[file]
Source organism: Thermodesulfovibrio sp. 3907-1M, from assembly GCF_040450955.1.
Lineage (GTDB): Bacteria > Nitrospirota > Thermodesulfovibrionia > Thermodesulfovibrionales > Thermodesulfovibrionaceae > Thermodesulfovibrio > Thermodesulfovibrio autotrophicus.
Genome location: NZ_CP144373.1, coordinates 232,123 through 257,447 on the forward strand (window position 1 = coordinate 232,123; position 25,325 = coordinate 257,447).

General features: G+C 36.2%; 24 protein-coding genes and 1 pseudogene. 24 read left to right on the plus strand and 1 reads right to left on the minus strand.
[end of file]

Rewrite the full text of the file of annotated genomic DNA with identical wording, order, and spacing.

Source organism: Thermodesulfovibrio sp. 3907-1M, from assembly GCF_040450955.1.
Lineage (GTDB): Bacteria > Nitrospirota > Thermodesulfovibrionia > Thermodesulfovibrionales > Thermodesulfovibrionaceae > Thermodesulfovibrio > Thermodesulfovibrio autotrophicus.
Genome location: NZ_CP144373.1, coordinates 232,123 through 257,447 on the forward strand (window position 1 = coordinate 232,123; position 25,325 = coordinate 257,447).

General features: G+C 36.2%; 24 protein-coding genes and 1 pseudogene. 24 read left to right on the plus strand and 1 reads right to left on the minus strand.